The Turkish Council of State today postponed its decision on whether to overturn the 86-year-old legal provisions ensuring neutral museum status to the Hagia Sophia, the ancient Christian basilica turned mosque turned museum, and to allow the site to be transformed into a mosque again.
The session in Turkey’s highest administrative court deciding on the fate of the Hagia Sophia lasted less than half-an-hour, according to reports on the ground.
Judges heard arguments from lawyers for a group arguing that a 1934 Turkish Council of Ministers decision turning the mosque into a museum should be overturned, and also from other counsel recommending that that request should be rejected on the basis that the management of Turkey’s Islamic heritage is the responsibility of the government alone.
The Byzantine basilica of Hagia Sophia, which was begun in 360 CE and completed in 537, was transformed into a mosque after the fall of Constantinople in 1453, and then became a museum in 1935, at the behest of Mustafa Kemal Atatürk, the first Turkish President and founder of modern Turkey.
In recent years, at the end of each May, gatherings of thousands of people have filled the vast square outside the site to celebrate the anniversary of the Ottoman conquest of the city and request the museum’s reopening as a mosque.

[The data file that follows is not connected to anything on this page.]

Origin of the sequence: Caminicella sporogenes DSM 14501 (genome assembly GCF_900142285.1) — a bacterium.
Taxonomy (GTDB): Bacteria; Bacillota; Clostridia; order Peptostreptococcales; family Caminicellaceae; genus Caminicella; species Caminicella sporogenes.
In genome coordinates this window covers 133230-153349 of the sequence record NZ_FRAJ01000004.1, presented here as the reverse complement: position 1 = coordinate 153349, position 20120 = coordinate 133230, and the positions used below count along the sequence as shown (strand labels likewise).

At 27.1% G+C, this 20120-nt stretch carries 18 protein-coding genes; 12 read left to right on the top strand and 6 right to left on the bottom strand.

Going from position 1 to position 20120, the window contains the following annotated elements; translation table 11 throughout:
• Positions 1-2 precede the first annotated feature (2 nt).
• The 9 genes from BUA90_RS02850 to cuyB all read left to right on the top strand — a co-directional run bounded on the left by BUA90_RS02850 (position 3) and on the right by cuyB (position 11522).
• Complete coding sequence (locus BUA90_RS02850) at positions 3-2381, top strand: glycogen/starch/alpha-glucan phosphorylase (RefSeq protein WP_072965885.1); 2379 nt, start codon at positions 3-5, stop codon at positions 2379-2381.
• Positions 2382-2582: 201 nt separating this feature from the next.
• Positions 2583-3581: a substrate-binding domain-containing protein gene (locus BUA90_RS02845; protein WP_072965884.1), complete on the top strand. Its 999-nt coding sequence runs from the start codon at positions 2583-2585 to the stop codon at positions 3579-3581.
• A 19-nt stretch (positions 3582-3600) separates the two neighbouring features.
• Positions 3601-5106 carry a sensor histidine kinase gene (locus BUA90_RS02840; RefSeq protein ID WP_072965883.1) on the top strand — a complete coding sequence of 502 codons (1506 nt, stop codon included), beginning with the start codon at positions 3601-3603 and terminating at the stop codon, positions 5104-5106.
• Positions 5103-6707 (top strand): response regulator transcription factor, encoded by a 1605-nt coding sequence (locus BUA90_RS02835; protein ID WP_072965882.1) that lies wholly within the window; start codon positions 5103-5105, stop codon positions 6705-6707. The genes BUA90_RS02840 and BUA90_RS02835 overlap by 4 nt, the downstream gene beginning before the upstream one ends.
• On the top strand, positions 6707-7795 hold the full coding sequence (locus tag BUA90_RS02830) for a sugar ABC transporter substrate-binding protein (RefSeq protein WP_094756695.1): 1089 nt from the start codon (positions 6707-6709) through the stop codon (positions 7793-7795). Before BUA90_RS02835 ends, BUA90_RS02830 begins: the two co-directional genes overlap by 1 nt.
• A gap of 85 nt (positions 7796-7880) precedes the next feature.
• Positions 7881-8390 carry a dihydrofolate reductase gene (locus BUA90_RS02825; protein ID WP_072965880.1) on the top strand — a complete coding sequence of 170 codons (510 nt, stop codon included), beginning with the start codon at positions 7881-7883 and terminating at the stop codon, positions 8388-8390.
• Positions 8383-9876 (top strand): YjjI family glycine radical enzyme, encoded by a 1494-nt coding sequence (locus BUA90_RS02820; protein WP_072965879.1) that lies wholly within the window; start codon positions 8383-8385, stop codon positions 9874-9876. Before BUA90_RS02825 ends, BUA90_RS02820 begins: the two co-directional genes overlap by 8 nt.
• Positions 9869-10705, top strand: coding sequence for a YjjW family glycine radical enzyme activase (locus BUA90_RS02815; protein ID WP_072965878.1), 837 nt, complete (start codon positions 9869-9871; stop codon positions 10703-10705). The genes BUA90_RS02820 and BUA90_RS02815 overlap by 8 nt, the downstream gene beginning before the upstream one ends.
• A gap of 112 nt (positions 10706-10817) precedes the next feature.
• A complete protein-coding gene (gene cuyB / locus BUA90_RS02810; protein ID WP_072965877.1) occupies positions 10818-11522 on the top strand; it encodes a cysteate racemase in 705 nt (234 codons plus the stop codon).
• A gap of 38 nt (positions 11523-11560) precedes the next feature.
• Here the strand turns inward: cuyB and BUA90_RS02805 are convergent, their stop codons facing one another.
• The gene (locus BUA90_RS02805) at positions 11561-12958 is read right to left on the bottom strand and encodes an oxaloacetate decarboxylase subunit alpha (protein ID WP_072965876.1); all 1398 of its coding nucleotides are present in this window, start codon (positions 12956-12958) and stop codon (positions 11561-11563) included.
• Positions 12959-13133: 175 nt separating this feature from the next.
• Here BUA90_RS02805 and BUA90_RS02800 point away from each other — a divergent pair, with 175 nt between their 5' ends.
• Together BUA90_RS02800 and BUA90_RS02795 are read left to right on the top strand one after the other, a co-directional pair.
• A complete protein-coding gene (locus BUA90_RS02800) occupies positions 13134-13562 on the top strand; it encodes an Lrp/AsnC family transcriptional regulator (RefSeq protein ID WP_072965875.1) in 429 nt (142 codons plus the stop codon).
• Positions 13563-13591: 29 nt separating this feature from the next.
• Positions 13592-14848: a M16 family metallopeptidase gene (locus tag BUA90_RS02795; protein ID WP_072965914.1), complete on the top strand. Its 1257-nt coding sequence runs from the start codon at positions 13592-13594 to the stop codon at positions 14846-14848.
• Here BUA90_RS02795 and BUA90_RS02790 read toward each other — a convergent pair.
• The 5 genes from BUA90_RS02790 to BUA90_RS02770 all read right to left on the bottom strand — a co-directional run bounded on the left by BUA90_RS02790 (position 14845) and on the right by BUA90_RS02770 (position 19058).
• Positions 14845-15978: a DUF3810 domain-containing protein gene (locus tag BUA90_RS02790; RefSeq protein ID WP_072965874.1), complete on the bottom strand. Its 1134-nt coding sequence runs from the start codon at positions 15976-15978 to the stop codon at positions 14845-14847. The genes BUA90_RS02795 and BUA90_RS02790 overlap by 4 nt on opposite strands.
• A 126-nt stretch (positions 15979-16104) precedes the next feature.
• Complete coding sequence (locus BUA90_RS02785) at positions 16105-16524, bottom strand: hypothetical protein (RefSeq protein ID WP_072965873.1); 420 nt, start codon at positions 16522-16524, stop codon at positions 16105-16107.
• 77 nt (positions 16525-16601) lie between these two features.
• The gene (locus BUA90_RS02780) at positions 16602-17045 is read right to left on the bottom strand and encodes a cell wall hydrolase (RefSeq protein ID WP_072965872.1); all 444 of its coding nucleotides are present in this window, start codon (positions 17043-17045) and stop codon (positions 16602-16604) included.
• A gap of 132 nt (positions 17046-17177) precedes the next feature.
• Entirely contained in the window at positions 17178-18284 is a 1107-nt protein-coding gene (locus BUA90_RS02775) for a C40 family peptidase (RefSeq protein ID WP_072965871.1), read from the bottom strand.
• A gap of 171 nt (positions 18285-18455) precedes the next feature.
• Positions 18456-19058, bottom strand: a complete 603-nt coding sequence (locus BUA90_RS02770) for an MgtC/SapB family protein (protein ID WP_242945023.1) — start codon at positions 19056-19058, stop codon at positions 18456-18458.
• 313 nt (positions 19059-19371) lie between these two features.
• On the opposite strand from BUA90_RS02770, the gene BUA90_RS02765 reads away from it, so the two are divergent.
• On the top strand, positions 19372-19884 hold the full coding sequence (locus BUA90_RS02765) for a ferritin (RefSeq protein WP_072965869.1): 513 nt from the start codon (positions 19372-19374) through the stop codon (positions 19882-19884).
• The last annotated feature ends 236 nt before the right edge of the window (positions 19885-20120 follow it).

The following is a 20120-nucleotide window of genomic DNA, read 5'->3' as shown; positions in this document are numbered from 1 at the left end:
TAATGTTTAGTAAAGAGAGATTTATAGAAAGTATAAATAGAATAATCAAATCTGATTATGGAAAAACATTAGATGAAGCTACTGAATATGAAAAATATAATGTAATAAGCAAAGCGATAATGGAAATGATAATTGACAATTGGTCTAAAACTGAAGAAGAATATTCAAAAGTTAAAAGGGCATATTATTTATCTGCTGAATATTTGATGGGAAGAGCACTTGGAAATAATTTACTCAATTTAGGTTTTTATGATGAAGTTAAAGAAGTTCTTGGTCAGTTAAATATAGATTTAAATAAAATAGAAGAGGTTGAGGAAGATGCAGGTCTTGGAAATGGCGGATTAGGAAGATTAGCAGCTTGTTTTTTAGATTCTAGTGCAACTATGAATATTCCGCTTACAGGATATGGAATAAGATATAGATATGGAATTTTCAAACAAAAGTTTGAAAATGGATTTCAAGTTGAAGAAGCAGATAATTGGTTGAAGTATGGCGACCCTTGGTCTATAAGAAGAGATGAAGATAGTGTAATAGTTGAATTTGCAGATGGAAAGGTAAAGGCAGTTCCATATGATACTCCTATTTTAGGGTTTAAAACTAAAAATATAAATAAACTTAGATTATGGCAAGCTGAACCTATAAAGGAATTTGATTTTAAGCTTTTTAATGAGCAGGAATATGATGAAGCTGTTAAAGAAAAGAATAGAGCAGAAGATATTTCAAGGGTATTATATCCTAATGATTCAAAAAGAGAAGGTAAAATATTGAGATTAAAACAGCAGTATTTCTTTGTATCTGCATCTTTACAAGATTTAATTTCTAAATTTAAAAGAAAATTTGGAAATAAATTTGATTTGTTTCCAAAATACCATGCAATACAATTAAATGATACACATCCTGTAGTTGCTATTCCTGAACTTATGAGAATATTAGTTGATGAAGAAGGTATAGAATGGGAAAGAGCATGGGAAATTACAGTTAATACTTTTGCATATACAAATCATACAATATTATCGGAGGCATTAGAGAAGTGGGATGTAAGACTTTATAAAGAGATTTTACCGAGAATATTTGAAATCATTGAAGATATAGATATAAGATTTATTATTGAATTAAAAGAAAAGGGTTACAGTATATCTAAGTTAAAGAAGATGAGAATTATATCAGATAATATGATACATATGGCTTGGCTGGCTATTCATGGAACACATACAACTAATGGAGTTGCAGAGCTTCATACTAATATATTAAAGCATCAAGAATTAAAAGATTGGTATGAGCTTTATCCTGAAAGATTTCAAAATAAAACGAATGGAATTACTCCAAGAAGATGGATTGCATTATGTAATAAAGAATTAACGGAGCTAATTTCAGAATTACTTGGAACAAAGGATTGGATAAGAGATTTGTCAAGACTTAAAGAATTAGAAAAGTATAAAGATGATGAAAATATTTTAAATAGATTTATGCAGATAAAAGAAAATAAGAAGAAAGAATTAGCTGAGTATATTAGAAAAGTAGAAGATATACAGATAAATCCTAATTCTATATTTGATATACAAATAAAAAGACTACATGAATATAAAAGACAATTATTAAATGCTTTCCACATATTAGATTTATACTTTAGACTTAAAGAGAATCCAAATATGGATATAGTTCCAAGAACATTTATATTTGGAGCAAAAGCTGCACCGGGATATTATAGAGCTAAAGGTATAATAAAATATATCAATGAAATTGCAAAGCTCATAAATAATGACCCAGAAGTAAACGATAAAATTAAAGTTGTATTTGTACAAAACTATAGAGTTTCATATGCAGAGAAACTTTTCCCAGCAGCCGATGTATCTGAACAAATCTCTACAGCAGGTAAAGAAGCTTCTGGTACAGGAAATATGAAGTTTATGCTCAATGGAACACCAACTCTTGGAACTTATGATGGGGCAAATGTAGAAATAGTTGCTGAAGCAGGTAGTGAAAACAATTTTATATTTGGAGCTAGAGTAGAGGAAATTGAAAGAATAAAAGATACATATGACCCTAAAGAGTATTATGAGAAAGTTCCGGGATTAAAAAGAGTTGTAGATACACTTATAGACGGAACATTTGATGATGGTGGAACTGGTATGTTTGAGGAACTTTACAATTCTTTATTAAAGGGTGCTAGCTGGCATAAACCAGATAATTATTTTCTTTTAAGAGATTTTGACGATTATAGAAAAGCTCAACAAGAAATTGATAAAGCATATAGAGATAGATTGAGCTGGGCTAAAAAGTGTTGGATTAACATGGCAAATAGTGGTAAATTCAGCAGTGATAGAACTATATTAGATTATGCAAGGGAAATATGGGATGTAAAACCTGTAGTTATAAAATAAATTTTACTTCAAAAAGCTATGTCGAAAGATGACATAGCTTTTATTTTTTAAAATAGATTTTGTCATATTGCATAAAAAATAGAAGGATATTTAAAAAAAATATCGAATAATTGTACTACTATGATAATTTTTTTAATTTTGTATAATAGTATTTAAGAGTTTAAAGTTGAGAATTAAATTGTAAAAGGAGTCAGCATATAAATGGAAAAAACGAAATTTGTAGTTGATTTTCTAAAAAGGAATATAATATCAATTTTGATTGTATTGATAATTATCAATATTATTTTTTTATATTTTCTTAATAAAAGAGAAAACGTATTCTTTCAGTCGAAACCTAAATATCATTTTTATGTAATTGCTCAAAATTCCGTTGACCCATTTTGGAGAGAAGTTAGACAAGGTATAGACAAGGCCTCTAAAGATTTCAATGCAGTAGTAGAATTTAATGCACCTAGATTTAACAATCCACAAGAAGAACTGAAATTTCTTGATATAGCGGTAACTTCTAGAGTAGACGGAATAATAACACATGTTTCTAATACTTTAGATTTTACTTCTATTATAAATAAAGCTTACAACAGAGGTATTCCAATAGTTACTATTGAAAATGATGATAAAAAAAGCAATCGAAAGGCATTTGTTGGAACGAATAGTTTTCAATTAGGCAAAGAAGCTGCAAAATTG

The ruling of the Council of State, expected within fifteen days, will be an important litmus test as to the power of nationalist and Islamist groups in Turkey, to whom President Erdogan has been playing particularly strongly in recent months.
According to media reconstructions of the run-up to today’s decision, the Turkish President himself apparently gave personal instructions to change the status of the monumental complex of Hagia Sophia so that it can also be used again as an Islamic place of worship.
The whole issue also takes on obvious geopolitical connotations: on Wednesday July 2, according to news from numerous international agencies, US Secretary of State Mike Pompeo allegedly asked Erdogan not to transform Hagia Sophia into a mosque, so as not to compromise the historical value of the monument.
On June 30, during the homily of the divine liturgy dedicated to the Holy Apostles, Bartholomew I, Ecumenical Patriarch of Constantinople, also stressed in alarmed tones that the possible conversion of the monumental complex of Hagia Sophia into a mosque would “push millions of Christians around the world against Islam”.